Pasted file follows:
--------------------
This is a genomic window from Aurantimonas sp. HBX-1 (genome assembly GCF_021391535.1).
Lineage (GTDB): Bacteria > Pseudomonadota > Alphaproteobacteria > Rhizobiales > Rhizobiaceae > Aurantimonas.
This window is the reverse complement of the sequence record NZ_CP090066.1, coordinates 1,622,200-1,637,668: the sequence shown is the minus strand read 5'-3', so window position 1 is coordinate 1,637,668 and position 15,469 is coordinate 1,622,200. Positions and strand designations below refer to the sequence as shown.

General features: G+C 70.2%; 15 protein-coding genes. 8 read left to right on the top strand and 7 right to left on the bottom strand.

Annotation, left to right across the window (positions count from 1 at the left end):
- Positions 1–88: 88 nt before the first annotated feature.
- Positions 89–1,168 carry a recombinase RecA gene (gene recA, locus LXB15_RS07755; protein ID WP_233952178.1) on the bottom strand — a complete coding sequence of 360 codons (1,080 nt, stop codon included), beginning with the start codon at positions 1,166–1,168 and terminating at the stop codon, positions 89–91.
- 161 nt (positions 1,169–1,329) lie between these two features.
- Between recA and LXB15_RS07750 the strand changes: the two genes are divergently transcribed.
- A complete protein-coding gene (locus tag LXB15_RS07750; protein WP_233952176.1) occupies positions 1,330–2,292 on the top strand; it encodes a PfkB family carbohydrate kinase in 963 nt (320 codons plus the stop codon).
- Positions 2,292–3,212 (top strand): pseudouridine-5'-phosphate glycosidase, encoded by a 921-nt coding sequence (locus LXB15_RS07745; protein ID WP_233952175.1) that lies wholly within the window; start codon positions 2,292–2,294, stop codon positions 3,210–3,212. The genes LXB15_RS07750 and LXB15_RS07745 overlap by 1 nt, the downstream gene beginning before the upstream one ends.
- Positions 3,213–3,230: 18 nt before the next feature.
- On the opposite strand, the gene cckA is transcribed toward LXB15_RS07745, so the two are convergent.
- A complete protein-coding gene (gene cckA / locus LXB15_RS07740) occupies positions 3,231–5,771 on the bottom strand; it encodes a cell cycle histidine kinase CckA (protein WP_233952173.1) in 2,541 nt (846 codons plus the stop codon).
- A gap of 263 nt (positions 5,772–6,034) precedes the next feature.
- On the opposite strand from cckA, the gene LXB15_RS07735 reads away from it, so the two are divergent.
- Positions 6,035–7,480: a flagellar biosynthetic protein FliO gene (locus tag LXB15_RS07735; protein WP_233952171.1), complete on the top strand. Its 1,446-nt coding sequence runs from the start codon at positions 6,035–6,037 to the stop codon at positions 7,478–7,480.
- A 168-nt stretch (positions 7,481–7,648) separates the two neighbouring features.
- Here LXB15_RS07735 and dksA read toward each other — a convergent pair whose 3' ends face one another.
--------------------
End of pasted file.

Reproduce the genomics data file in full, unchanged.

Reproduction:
This is a genomic window from Aurantimonas sp. HBX-1 (genome assembly GCF_021391535.1).
Lineage (GTDB): Bacteria > Pseudomonadota > Alphaproteobacteria > Rhizobiales > Rhizobiaceae > Aurantimonas.
This window is the reverse complement of the sequence record NZ_CP090066.1, coordinates 1,622,200-1,637,668: the sequence shown is the minus strand read 5'-3', so window position 1 is coordinate 1,637,668 and position 15,469 is coordinate 1,622,200. Positions and strand designations below refer to the sequence as shown.

General features: G+C 70.2%; 15 protein-coding genes. 8 read left to right on the top strand and 7 right to left on the bottom strand.

Annotation, left to right across the window (positions count from 1 at the left end):
- Positions 1–88: 88 nt before the first annotated feature.
- Positions 89–1,168 carry a recombinase RecA gene (gene recA, locus LXB15_RS07755; protein ID WP_233952178.1) on the bottom strand — a complete coding sequence of 360 codons (1,080 nt, stop codon included), beginning with the start codon at positions 1,166–1,168 and terminating at the stop codon, positions 89–91.
- 161 nt (positions 1,169–1,329) lie between these two features.
- Between recA and LXB15_RS07750 the strand changes: the two genes are divergently transcribed.
- A complete protein-coding gene (locus tag LXB15_RS07750; protein WP_233952176.1) occupies positions 1,330–2,292 on the top strand; it encodes a PfkB family carbohydrate kinase in 963 nt (320 codons plus the stop codon).
- Positions 2,292–3,212 (top strand): pseudouridine-5'-phosphate glycosidase, encoded by a 921-nt coding sequence (locus LXB15_RS07745; protein ID WP_233952175.1) that lies wholly within the window; start codon positions 2,292–2,294, stop codon positions 3,210–3,212. The genes LXB15_RS07750 and LXB15_RS07745 overlap by 1 nt, the downstream gene beginning before the upstream one ends.
- Positions 3,213–3,230: 18 nt before the next feature.
- On the opposite strand, the gene cckA is transcribed toward LXB15_RS07745, so the two are convergent.
- A complete protein-coding gene (gene cckA / locus LXB15_RS07740) occupies positions 3,231–5,771 on the bottom strand; it encodes a cell cycle histidine kinase CckA (protein WP_233952173.1) in 2,541 nt (846 codons plus the stop codon).
- A gap of 263 nt (positions 5,772–6,034) precedes the next feature.
- On the opposite strand from cckA, the gene LXB15_RS07735 reads away from it, so the two are divergent.
- Positions 6,035–7,480: a flagellar biosynthetic protein FliO gene (locus tag LXB15_RS07735; protein WP_233952171.1), complete on the top strand. Its 1,446-nt coding sequence runs from the start codon at positions 6,035–6,037 to the stop codon at positions 7,478–7,480.
- A 168-nt stretch (positions 7,481–7,648) separates the two neighbouring features.
- Here LXB15_RS07735 and dksA read toward each other — a convergent pair whose 3' ends face one another.